• Early Suppliers: If your business sells products, securing the right suppliers is critical. Some companies may refuse to supply you unless they can meet a minimum order or they can see a strategy that plans to quickly increase their order size.
  • Early Partners: In the early stages of your start-up, partnerships with other businesses can drive brand awareness and growth. Established companies may be reluctant to partner with you, though, if they can’t clearly see how it will benefit them either in the short or longer term.

It will help to ensure your sustainability

Developing a strategic plan forces you to look beyond the present to a bigger future. Without a strategic plan, you risk chasing short-term gains that may slow progress towards those future landmark goals.

A strategic plan ensures that those big goals are constantly the target, and that the sustainability of your business is firmly locked into the mindset of those operating within it.

It will motivate every hire you make

Start-ups, more than any other business, need to hire people that are truly passionate about what the company is striving towards. Free coffee & ‘Pizza Fridays’ will only go so far when it comes to motivating the team to work through the night to get that system release finished.

To ensure the passion and output from your people that all founders crave, benchmark every new hire against your strategy and vision.

It will provide continuity

Talking of staff, recent trends in recruitment have seen people moving between companies at a faster pace than ever before.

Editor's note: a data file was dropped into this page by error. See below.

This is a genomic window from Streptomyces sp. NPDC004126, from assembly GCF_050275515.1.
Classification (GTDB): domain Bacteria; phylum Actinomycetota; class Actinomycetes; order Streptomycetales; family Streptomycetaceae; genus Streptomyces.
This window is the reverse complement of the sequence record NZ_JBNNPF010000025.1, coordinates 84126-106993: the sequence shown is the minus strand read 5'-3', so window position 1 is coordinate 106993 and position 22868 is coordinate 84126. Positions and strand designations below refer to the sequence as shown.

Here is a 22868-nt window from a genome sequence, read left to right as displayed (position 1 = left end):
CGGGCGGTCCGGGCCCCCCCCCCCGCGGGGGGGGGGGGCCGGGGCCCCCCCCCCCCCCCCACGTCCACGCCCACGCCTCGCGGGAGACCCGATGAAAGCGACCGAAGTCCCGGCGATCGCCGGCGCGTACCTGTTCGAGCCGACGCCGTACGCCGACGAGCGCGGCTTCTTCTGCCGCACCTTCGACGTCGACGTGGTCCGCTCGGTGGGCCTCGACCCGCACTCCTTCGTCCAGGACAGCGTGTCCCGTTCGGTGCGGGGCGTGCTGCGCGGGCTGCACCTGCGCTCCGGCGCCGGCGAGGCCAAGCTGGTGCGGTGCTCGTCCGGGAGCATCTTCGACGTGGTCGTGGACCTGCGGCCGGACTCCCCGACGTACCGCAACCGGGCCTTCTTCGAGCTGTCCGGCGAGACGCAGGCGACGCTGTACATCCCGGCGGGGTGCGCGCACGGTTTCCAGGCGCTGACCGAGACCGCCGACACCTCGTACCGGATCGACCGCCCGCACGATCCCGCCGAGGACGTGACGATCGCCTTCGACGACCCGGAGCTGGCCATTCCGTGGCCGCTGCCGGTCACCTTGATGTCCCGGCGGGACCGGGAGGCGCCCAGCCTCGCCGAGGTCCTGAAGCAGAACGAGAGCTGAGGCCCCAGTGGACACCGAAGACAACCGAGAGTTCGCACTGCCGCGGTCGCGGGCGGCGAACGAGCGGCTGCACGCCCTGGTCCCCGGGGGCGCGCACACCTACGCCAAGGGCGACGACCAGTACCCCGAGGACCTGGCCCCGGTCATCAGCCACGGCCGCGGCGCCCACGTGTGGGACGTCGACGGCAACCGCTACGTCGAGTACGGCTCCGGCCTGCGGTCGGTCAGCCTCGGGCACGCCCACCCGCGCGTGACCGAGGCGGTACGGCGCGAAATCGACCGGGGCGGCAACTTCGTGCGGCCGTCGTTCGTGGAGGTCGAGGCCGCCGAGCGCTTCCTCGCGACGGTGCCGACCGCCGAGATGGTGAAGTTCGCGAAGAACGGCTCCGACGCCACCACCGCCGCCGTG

A strategic plan means there will always be an understanding of where the company is heading and how it will get there, regardless of how many people leave and are replaced.

It will increase productivity

Involving your employees in the strategic planning process also means they receive a sense of accountability that can increase productivity. Whether they contributed to the process or were informed of the business’s goals and objectives after the strategic plan was created, they’ll be more likely to want to help you achieve those targets

It will help you adapt to market changes

Whatever changes are occurring in your sector or market, a solid strategy gives you a birds-eye view on your business objectives and helps you evaluate how you can capitalise on new opportunities and avoid possible threats.

It will help you to manage your financial resources

Since strategic planning also includes financial planning and pricing products or services, it helps you to better understand your margins and where you are financially at any given time. 

Still think you don’t need a strategic plan?

This article only scratches the surface of why a strategic plan is a big positive for your start-up. If you’re still sceptical, we’d urge you to dig a little deeper.

With a strategic plan at the core of your business, you’ll be both more confident and more persuasive to investors, employees, and partners when you can demonstrate your idea’s potential, validating the underlying assumptions and strength of the idea itself.

And the reality is, if you’ve started a company, you already have a strategic plan. Yes, it may only be in your head, but it’s there. So, go the extra mile, write it up and prepare to enjoy the benefits outlined above, along with many more we haven’t covered here.